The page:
With the thanks of Pittsburgh’s mayor, Gov. Tom Corbett Thursday announced that the city would remain under the controls of Act 47.
Pittsburgh entered into distressed-city status 10 years ago, and the Ravenstahl administration had argued in 2012 that enough progress had been made to release the city from its bonds.
“While Pittsburgh continues to take considerable steps in its efforts in stabilizing the city’s financial position, many conditions that originally led to the distressed determination have not been alleviated,” Corbett said.
Corbett believes the city still has considerable pension and debt issues along with spending and income inequities that still need to be addressed.
Corbett would not speculate how long the Act 47 status would stay in place.
“You have to take a look at the overall health of the city, and of the region and of the state,” said Corbett, who called on the city not just to draw up a new recovery plan, but to implement it and show that it is working.
Mayor Bill Peduto thanked the governor for his leadership in the matter and his understanding that not only does Pittsburgh have a lot of work left to do but also that other municipalities in the state are dealing with similar issues.
Corbett would not say what the state could do to help the cities but did say he would be watching Pittsburgh for ideas that work.
Peduto was quick to outline the most basic of goals that he would include in a new Act 47 recovery plan that he called “the final exit strategy out of (Pittsburgh’s) financial woes.”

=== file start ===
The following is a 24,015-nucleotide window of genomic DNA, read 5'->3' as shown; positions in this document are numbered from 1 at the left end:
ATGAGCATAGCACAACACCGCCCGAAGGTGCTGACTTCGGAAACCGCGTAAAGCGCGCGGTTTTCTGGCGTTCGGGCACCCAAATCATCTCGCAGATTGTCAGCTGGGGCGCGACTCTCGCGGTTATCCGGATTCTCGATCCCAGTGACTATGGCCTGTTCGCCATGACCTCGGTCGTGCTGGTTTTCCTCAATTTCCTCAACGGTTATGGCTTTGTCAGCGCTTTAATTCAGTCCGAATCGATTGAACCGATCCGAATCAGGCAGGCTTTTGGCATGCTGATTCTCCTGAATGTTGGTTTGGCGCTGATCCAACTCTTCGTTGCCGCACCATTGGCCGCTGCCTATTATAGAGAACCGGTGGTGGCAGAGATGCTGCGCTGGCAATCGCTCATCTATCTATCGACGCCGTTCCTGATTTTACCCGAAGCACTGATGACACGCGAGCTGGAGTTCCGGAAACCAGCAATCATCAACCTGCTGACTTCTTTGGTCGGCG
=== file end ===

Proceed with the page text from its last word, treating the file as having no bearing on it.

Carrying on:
By the year 2020, Peduto is calling for a 5 percent reduction in operating costs, a 36 percent increase in capital spending and a six percent increase in pension spending. At the same time he expects to cut debt service payments.
Debt service payments drop substantially in 2019 when a bond issuance expires and then fall again in 2027.
In the meantime, Peduto said the current pot of capitol money created by the last bond issuance will run out this year or next and the city will once again have to go to the market if it is to at all keep up with capital needs.
Peduto said he will find savings through eliminating waste and fraud, finding efficiencies, and lowering employee costs. Peduto is getting some help on that last front starting Friday when an estimated 100 city employees take advantage of an early retirement incentive.
Peduto would also like to find new revenues through negotiating with the city’s largest nonprofits for budgetary support.